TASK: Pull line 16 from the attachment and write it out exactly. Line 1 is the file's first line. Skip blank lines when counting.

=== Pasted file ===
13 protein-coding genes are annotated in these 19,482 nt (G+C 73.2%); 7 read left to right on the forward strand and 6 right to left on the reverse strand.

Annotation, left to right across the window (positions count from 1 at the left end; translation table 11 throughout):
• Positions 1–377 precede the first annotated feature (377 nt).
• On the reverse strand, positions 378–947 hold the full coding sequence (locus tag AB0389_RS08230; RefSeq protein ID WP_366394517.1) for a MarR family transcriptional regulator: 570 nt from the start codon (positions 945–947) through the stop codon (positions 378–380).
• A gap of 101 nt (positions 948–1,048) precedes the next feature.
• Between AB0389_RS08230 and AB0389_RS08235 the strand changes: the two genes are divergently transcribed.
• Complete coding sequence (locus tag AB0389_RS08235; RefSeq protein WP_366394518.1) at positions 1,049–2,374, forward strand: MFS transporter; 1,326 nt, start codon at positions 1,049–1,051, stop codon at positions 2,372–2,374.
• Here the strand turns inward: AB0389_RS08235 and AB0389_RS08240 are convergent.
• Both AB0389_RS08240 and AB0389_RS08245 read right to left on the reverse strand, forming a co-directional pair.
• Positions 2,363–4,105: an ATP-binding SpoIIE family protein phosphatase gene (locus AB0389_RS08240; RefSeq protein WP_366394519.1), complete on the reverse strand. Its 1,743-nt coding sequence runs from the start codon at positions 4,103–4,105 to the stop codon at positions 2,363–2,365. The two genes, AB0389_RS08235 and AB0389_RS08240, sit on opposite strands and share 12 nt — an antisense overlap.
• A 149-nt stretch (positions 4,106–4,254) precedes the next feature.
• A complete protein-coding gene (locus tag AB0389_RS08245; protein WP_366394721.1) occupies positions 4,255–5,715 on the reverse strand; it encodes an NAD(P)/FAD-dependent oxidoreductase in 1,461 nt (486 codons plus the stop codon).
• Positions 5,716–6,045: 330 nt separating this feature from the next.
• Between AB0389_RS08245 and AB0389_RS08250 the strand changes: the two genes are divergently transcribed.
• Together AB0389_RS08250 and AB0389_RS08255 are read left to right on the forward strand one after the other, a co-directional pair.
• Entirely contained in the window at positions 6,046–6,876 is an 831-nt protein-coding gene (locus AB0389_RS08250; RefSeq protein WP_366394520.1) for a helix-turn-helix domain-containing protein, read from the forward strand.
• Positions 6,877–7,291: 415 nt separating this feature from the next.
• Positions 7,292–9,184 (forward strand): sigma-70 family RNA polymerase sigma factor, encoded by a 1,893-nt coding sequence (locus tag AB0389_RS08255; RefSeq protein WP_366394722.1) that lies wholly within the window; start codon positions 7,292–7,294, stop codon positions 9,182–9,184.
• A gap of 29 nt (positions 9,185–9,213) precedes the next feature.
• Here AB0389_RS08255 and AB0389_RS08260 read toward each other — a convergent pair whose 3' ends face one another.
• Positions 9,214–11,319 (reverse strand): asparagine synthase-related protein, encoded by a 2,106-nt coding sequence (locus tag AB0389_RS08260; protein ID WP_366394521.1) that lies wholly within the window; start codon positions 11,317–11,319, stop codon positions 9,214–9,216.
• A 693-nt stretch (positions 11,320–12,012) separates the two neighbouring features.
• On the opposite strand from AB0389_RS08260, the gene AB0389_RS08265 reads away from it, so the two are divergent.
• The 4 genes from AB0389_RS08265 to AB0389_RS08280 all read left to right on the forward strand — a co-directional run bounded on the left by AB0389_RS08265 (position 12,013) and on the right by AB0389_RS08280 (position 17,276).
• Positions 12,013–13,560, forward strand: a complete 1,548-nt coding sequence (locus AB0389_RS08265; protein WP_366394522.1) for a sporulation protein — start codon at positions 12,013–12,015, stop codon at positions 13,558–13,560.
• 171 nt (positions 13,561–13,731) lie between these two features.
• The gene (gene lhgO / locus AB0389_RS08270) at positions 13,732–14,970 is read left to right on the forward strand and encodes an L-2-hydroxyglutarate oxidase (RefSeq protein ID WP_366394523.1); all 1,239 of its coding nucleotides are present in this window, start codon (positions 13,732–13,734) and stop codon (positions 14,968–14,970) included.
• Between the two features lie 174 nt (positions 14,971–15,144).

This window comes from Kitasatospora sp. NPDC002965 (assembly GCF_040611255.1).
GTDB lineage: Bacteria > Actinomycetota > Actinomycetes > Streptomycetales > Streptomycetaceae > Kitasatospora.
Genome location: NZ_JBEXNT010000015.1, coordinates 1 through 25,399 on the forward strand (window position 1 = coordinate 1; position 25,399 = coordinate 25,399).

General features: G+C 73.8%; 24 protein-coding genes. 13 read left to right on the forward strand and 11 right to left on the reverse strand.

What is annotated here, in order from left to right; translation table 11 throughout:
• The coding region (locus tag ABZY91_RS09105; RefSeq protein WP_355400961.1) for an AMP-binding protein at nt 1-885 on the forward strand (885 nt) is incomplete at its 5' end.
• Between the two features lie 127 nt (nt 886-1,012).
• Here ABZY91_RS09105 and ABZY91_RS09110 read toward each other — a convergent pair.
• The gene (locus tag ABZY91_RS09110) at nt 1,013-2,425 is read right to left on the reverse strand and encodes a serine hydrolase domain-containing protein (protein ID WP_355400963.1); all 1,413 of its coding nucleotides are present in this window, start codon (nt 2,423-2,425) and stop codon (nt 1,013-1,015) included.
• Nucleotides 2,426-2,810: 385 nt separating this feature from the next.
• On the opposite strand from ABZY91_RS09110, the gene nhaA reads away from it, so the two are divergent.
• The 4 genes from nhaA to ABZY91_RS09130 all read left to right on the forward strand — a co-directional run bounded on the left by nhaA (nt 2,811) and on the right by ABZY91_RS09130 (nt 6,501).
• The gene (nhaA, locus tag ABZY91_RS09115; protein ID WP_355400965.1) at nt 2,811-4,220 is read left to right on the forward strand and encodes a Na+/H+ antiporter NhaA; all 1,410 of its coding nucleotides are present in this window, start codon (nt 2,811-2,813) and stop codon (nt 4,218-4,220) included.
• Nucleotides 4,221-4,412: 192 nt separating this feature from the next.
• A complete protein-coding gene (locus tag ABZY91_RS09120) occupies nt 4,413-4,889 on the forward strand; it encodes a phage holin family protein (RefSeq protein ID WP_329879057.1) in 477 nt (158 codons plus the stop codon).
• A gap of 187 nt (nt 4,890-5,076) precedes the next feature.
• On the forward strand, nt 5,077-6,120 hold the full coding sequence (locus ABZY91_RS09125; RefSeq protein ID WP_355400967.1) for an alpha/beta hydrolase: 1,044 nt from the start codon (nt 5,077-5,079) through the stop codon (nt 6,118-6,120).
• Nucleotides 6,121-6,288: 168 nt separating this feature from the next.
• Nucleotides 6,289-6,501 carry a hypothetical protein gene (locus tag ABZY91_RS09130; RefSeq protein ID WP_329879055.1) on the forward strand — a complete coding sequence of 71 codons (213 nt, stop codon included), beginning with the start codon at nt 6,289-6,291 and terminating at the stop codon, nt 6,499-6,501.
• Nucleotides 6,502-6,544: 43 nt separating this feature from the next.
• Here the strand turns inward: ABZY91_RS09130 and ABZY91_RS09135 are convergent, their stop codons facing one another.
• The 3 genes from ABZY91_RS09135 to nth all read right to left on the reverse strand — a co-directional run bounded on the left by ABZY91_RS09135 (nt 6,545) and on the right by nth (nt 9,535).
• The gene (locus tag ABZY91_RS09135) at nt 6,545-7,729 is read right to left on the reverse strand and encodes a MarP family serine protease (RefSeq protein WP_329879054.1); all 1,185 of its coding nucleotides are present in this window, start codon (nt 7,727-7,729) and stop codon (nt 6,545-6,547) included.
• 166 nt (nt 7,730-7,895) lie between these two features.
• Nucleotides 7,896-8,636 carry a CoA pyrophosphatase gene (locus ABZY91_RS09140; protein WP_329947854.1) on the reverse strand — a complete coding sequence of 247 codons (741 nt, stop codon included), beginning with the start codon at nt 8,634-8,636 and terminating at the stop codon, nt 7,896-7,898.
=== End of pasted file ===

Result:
• Entirely contained in the window at positions 6,046–6,876 is an 831-nt protein-coding gene (locus AB0389_RS08250; RefSeq protein WP_366394520.1) for a helix-turn-helix domain-containing protein, read from the forward strand.